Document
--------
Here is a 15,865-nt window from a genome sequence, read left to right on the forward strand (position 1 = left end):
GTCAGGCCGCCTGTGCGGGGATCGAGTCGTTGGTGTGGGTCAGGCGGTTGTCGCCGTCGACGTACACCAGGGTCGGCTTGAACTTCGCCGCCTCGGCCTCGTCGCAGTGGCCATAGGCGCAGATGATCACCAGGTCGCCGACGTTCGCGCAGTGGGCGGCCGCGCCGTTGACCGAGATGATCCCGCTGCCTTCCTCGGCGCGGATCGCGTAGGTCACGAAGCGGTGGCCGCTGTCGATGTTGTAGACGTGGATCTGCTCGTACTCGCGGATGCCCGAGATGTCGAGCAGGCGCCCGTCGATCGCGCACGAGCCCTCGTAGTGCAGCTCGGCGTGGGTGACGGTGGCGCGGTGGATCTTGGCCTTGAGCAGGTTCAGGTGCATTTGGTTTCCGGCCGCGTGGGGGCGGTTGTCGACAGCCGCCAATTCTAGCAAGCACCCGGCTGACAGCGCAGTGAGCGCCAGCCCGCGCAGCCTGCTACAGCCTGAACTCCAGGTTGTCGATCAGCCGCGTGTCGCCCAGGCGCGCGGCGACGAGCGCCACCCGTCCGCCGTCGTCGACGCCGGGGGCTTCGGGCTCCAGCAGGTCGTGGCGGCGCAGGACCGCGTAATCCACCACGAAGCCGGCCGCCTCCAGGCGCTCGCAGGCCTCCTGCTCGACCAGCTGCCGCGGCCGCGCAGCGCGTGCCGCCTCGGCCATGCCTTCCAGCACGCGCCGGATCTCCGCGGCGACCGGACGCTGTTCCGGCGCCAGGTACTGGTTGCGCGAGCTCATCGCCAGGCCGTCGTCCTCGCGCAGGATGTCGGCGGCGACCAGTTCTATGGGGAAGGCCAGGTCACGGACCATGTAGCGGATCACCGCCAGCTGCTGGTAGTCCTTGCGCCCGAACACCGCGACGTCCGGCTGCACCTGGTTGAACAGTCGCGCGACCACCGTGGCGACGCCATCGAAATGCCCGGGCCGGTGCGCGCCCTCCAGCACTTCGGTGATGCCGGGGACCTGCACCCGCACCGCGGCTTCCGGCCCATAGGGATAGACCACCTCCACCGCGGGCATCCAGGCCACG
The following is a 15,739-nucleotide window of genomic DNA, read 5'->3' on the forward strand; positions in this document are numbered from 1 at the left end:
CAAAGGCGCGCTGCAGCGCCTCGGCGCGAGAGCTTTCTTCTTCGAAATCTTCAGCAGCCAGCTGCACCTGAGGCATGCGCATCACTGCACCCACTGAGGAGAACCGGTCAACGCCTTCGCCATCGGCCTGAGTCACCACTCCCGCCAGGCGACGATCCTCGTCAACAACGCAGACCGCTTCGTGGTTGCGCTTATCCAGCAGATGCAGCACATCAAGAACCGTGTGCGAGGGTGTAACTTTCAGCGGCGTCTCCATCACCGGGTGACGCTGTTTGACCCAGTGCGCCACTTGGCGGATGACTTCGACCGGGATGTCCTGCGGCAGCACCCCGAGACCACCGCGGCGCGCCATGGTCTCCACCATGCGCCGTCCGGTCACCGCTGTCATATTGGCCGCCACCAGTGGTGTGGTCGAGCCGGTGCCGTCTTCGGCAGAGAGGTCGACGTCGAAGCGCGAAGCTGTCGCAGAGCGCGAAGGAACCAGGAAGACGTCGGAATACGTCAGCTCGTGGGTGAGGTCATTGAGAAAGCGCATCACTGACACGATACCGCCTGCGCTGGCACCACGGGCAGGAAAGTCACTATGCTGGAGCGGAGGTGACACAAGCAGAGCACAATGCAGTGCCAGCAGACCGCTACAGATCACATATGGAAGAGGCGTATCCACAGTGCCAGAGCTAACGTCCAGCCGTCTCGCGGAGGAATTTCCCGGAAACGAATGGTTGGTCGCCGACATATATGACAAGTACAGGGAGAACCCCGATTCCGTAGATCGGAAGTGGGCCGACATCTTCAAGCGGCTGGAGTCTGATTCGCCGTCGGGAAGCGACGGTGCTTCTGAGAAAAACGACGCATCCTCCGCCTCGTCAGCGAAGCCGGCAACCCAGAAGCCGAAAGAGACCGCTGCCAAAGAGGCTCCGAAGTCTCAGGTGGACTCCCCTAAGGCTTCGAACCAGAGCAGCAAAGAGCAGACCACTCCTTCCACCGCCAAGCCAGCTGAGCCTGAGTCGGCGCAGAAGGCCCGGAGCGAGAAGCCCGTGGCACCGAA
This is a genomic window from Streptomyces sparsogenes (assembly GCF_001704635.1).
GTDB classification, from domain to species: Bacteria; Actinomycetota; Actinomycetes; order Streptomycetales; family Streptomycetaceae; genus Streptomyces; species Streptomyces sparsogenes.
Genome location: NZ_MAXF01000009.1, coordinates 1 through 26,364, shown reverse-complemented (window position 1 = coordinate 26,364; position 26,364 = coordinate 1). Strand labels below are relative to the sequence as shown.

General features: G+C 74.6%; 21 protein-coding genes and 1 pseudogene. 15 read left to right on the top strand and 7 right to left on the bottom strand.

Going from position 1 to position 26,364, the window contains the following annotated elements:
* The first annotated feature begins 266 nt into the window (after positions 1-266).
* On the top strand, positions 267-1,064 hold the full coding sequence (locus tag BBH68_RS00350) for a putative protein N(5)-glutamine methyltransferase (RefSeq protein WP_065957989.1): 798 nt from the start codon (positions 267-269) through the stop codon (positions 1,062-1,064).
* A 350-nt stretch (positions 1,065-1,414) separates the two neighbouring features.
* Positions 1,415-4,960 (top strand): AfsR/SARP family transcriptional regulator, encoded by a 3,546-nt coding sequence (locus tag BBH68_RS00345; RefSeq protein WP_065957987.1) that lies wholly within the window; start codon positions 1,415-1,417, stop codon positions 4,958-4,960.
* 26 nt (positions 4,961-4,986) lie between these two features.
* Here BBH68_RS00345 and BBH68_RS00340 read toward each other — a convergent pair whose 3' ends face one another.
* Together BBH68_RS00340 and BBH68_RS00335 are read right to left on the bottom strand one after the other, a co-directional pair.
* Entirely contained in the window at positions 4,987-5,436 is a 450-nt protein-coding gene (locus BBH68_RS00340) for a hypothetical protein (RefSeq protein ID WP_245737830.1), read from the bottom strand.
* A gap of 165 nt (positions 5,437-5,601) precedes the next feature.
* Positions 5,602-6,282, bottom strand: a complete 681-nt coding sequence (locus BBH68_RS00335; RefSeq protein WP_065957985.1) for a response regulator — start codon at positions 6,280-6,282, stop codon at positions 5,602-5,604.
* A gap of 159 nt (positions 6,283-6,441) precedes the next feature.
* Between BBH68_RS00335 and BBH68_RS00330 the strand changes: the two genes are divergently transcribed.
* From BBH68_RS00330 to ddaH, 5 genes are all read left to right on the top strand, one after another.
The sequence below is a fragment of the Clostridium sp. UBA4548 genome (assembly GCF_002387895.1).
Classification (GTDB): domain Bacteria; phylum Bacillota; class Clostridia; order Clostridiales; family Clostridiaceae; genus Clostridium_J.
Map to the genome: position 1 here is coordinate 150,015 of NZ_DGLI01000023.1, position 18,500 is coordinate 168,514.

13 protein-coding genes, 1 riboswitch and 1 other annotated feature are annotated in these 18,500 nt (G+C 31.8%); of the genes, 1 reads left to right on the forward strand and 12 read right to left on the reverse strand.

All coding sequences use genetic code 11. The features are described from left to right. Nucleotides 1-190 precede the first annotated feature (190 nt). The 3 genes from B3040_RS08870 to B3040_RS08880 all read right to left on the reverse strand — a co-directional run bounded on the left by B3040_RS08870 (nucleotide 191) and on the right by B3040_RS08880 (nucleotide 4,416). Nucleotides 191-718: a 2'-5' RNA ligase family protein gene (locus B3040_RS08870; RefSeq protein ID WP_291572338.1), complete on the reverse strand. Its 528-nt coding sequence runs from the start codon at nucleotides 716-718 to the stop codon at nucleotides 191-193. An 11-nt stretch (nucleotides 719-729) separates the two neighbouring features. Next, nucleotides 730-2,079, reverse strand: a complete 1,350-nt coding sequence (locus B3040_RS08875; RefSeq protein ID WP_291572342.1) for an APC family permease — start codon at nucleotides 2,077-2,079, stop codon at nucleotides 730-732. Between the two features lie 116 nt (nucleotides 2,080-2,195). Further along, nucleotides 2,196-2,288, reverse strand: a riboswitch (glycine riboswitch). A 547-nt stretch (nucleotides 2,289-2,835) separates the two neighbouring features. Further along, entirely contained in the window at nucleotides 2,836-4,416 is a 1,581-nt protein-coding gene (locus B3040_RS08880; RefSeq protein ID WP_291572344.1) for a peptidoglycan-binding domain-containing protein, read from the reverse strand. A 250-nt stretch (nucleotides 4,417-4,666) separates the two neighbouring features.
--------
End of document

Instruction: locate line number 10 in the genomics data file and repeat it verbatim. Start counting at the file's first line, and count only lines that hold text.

* The first annotated feature begins 266 nt into the window (after positions 1-266).